13 Breathing Techniques to Manage Anxiety

Did you know that paying attention to your breath not only helps you relax but also helps you stay focused? Check out some breathing techniques!

We know that oxygen is the source of life, however, breathing is something so natural and automatic that we often forget its importance. We commonly do the so-called high or chest breathing, the one in which the lungs fill with air and the chest puffs up. The more stressed we are, the more we tend to take short (loud and fast) breaths. However, paying attention to the breath and deepening it helps not only to relax but also contributes to health in general.

Yoga and meditation practices teach how to take advantage of the breath in order to reorganize the mind and body. However, you don’t have to be a yogi or a meditator to reap the benefits that some breathing techniques provide. Here are 13 types that will help keep anxiety under control and keep your mind clearer, calmer, and more focused.

Breathing techniques to manage anxiety and stay focused

Elongated expiration

Inhale for a count of 3 and exhale for a count of six. In this technique, the exhalation counts twice as the inspiration. If you increase the inspiration time, the expiration time must also be increased proportionately.

Square Breathing

Breathe slowly, counting to three. Hold the air for three seconds and exhale for a count of three. Gradually you can increase the duration of each stage up to 7, for example. Always keep the same time.

The contraction of the diaphragm

Hold your abdomen with one hand and your chest with the other. With your shoulders straight, inhale slowly and deeply through your nostrils and release through your mouth. Repeat 6 to 10 per minute. The ideal is to do at least 10 minutes a day.

Alternating Nostrils

Inhale through one nostril and exhale through the other, using your index finger or thumb to help press down on them. Alternating order. Inhale through the left nostril covering the right; close the left and exhale through the right; Change to inhale through the right nostril, covering the left; close the right and release the air from the left, with cadence. Right, left… This not only relaxes, it also energizes.

 Abdominal breathing

This technique is known as baby breathing. As you inhale, inflate your belly (not your chest). And as you exhale, deflate the belly, reducing the volume of the abdominal region. In a calm, slow and deep rhythm, without forcing.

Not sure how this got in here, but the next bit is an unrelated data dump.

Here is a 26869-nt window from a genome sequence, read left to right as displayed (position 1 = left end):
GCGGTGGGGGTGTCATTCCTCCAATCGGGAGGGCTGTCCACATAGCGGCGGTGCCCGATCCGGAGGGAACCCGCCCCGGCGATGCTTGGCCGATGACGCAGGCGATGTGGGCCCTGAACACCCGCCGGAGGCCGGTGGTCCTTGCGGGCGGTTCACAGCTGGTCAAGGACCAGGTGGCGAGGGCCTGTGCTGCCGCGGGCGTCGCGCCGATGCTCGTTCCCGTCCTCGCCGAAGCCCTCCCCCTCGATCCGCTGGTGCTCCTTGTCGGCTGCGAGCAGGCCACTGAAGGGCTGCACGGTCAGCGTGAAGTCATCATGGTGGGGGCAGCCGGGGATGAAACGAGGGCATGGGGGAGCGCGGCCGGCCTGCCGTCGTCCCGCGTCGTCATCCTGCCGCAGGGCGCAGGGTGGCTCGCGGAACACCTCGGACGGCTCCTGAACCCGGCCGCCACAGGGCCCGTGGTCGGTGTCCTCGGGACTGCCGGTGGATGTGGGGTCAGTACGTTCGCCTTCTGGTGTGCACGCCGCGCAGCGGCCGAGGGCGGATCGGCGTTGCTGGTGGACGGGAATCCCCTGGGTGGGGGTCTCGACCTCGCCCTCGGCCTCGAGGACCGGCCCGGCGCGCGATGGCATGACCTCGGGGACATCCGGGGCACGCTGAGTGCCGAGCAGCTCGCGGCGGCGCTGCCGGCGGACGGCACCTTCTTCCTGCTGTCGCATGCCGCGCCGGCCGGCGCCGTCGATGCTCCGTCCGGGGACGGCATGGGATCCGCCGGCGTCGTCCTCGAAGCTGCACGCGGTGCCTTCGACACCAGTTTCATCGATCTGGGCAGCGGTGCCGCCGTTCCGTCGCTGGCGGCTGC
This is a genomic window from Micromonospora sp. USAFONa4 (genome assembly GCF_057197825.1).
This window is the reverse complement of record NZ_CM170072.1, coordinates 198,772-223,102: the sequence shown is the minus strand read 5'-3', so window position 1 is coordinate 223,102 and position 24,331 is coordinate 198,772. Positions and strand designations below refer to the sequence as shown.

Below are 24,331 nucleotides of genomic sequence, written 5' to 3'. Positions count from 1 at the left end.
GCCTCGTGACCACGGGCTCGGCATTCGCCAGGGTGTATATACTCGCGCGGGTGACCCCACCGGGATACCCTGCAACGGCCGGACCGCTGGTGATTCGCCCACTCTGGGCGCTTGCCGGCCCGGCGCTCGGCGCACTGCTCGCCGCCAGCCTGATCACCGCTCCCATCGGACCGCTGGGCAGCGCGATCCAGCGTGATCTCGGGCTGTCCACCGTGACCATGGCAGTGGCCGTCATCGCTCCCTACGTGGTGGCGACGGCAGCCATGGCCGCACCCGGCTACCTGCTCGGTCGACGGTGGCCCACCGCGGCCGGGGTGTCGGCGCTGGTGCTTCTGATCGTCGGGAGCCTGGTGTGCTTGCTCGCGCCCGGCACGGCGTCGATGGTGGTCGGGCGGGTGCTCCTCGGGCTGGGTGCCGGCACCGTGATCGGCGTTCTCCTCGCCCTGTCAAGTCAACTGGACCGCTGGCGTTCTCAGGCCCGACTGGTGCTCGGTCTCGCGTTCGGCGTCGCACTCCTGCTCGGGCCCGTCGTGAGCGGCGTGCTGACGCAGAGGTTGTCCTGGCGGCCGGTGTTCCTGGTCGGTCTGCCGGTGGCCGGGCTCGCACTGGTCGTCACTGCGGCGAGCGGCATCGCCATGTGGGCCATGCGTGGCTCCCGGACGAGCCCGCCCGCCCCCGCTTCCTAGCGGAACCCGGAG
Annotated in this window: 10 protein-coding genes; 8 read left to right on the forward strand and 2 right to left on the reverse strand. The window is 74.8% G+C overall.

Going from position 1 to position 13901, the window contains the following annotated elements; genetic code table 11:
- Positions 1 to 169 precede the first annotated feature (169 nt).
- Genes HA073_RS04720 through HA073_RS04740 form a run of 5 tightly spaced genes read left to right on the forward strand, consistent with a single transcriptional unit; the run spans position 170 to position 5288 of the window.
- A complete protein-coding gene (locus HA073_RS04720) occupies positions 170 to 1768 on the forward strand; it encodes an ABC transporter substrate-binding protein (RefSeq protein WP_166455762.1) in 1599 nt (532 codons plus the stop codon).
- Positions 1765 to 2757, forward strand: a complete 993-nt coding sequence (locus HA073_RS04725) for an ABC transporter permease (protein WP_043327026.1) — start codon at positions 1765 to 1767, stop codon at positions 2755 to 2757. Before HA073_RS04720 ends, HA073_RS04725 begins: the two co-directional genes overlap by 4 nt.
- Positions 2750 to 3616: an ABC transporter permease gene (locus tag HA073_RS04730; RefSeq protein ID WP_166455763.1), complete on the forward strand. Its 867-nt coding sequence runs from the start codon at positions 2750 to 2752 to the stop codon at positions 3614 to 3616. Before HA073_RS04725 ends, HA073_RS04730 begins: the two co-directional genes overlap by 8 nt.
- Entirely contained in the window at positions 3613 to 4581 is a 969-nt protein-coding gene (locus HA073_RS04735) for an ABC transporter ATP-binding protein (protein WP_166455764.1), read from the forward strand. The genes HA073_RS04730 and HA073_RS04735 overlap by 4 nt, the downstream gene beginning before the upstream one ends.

Seven-second count

Inhale, hold and exhale for seven seconds. It resembles square breathing and can be started as long as you are able, but the idea is to increase it until you reach seven seconds. The cycle must be repeated at least three times.

Awareness of the present

This you can do six times a day, marked on the clock (it is ideal to leave the alarm clock). Inhale and exhale slowly and deeply three times and think (right foot, right leg, right thigh, right hip, right hand, forearm, arm, shoulder. Left foot, left leg, left thigh, left hip, hand, forearm, arm, and left shoulders. Abdominal wall, abdominal cavity, kidneys, bladder, small and large intestines, heart, lungs, rib cage, neck, jaw, upper and lower lips, tongue, the roof of mouth, eyes, forehead, scalp).

Progressive relaxation

Breathe slowly, contract, and relax the muscle groups in your body for three seconds, alternately. try this minimum five minutes.

Pursed lip breathing

Relax your neck and shoulders and, keeping your mouth closed, breathe in slowly through your nose. Purse your lips, as if to whistle, and exhale slowly, blowing air through your pursed lips. She repeats for a few minutes and whenever she needs to during her day.

Breathing carefully

Sit down, close your eyes and breathe in. As you do this, imagine that the air is filled with a sense of vitality and peace. Feel the air spreading through your whole body, as well as the positive feeling. Then, as you exhale, imagine the air leaving, taking away your stress and tension. Continue breathing and metalizing for a few minutes.

Cleansing breath

Sit comfortably and close your eyes. As you breathe in, think of colors such as blue (strength and faith), golden yellow (wisdom), pink (love), crystal white (purity and ascension), green (healing and truth), and golden ruby ​​(wisdom), violet (transmutation). ). You can switch to positive affirmations too, such as thinking that you are breathing in “peace and calm” and breathing out “tension, anxiety, and stress”. As you think of colors or words, imagine all the good filling your body and the bad coming out on the exhale. Practice for at least 10 minutes.

High breath

As said initially, this is the automatic way most of us breathe. We fill our lungs and puff our chests as we inhale the air. And as we exhale, we empty the lungs and deflate the chest region. Just paying attention to this movement helps you become aware of your breath and the here and now.

Full breath

Full breathing combines high breathing and abdominal breathing, using the respiratory system to its fullest extent. To do this, breathe in the air and feel it filling your entire abdominal area and chest (inflating both). When exhaling, empty the abdomen first, then the diaphragm and the entire chest region. Restart the cycle again, for at least 10 minutes. Do everything calmly, at your own pace, without straining your breath.

 

 

 

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